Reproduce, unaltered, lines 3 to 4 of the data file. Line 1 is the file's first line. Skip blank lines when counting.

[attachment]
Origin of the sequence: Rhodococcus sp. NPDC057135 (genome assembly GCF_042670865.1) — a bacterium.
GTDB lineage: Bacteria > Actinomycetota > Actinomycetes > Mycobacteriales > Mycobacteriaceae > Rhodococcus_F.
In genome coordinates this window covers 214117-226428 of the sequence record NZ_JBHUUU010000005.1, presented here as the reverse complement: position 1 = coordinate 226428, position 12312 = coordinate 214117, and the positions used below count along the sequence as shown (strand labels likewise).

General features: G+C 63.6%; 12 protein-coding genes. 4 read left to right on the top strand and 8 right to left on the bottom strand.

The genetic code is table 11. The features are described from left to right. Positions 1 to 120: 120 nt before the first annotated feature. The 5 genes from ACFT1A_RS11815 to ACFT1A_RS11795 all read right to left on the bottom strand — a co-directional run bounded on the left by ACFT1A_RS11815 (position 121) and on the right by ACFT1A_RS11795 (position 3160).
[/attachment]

In genome coordinates this window covers 214117-226428 of the sequence record NZ_JBHUUU010000005.1, presented here as the reverse complement: position 1 = coordinate 226428, position 12312 = coordinate 214117, and the positions used below count along the sequence as shown (strand labels likewise).

General features: G+C 63.6%; 12 protein-coding genes. 4 read left to right on the top strand and 8 right to left on the bottom strand.